EJToday: Top Headlines
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"An international fisheries group set up to protect Atlantic tuna has done the opposite and driven one species of the fish, the bluefin, to the edge of extinction, environmentalists said Thursday."
"Federal officials plan to ban sales of raw oysters harvested from the Gulf of Mexico unless the shellfish are treated to destroy potentially deadly bacteria -- a requirement that opponents say could deprive diners of a delicacy cherished for generations."
"The latest mass escape from a British Columbia fish farm has led to renewed calls from the New Democratic Party to change how the farms are run."
A trawl survey that has been conducted weekly for some 50 years in Narragansett Bay is finding profound changes in the composition of sea life there. Biologically, the news is bad. Despite huge investments in cleaning up the Bay, climate change seems to be the villain.
"Cod is slipping closer to disappearing from key European fishing grounds, officials warned Friday, saying that only steep catch cuts will prevent the disappearance of a species prized for centuries for its flaky white flesh."
"The Obama administration’s new plan to show that salmon and hydroelectric dams can coexist along the Columbia and Snake Rivers is not all that different from the Bush administration’s old plan, according to critics who want a federal judge to rule against it."
Federal water managers open valves this week for an ambitious effort to restore salmon from the San Joaquin River.
"Just a few years ago, king salmon played an outsize role in villages along the Yukon River....But this year, a total ban on commercial fishing for king salmon on the river in Alaska has strained poor communities and stripped the prized Yukon fish off menus in the lower 48 states."
"Government researchers have released data indicating that Alaska's Bering Sea pollock population remains low. ... The pollock fishery in the eastern Bering is the nation's largest commercial fish harvest by weight, and it is Alaska's most valuable fishery, worth nearly $1 billion annually."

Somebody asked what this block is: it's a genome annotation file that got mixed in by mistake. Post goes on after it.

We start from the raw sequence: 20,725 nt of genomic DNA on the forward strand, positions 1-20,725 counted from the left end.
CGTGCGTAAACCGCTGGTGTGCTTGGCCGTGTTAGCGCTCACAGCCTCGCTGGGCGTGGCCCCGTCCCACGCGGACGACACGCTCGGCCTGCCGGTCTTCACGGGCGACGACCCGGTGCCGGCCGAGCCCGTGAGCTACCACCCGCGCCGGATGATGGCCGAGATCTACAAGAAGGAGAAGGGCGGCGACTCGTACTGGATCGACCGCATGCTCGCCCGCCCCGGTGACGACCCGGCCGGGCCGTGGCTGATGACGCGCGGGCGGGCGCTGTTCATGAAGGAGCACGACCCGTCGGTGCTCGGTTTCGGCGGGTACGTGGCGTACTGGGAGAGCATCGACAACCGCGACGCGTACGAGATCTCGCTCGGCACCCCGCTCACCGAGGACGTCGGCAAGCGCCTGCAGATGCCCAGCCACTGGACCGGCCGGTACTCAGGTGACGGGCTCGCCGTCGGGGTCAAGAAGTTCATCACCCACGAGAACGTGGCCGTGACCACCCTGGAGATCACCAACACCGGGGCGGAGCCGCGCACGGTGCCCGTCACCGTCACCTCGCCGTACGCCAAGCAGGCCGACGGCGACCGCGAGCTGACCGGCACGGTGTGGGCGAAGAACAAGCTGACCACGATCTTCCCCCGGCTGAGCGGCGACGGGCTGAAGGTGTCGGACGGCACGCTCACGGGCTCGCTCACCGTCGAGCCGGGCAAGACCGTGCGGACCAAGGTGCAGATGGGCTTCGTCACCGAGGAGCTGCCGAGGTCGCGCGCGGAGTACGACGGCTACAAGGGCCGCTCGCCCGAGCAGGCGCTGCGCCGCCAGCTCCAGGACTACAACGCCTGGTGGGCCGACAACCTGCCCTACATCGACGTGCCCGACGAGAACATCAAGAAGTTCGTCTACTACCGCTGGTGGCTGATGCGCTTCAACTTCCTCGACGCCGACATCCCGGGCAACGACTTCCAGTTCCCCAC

"Seattle -- Fisheries managers announced Tuesday that they would enhance but not significantly alter the government's current strategy for saving salmon from extinction in the rivers of the Pacific Northwest, drawing criticism from conservationists."
"Government scientists figure that one out of five male black bass in American river basins have egg cells growing inside their sexual organs, a sign of how widespread fish feminizing has become."
"The federal government, acting to protect endangered fish, is setting up new rules to limit where and when orchardists, farmers and others can use some common pesticides. ... The rules, coming from the Environmental Protection Agency, follow from a decision last year by the National Marine Fisheries Service to require limits on three common pesticides -- chlorpyrifos, diazinon and malathion -- in Oregon, Washington, Idaho and California."
"Half of all the fish eaten in the world now is raised on fish farms rather than caught in the wild, according to new research by an international team of scientists."
"The Gulf of Mexico opened to industrial-size fish farms Thursday after federal regulators declined to oppose the plan."